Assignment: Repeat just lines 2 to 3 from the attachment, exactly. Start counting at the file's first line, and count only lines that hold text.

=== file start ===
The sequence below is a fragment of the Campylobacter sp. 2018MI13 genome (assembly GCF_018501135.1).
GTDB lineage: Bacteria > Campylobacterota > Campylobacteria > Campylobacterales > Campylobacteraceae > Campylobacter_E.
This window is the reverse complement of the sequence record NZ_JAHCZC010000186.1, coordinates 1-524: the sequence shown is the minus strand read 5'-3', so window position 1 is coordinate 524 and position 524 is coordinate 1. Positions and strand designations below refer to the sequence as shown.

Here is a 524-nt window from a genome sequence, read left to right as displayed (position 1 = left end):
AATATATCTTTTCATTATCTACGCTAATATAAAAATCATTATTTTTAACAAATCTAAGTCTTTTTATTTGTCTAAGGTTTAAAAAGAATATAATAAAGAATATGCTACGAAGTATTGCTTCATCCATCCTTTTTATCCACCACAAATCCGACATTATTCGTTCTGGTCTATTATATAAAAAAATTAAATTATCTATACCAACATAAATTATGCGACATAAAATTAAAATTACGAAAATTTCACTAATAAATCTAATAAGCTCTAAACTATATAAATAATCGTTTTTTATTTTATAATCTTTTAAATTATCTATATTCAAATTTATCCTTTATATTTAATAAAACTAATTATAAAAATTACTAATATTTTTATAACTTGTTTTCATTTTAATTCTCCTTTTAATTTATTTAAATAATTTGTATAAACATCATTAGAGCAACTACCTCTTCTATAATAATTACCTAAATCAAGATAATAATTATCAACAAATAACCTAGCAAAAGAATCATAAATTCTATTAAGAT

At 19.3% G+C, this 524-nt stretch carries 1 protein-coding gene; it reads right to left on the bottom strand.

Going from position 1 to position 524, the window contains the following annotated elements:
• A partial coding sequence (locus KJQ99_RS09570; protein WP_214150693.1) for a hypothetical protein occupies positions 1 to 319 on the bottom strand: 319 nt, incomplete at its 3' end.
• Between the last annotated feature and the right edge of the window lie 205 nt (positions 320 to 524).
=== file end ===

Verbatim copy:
GTDB lineage: Bacteria > Campylobacterota > Campylobacteria > Campylobacterales > Campylobacteraceae > Campylobacter_E.
This window is the reverse complement of the sequence record NZ_JAHCZC010000186.1, coordinates 1-524: the sequence shown is the minus strand read 5'-3', so window position 1 is coordinate 524 and position 524 is coordinate 1. Positions and strand designations below refer to the sequence as shown.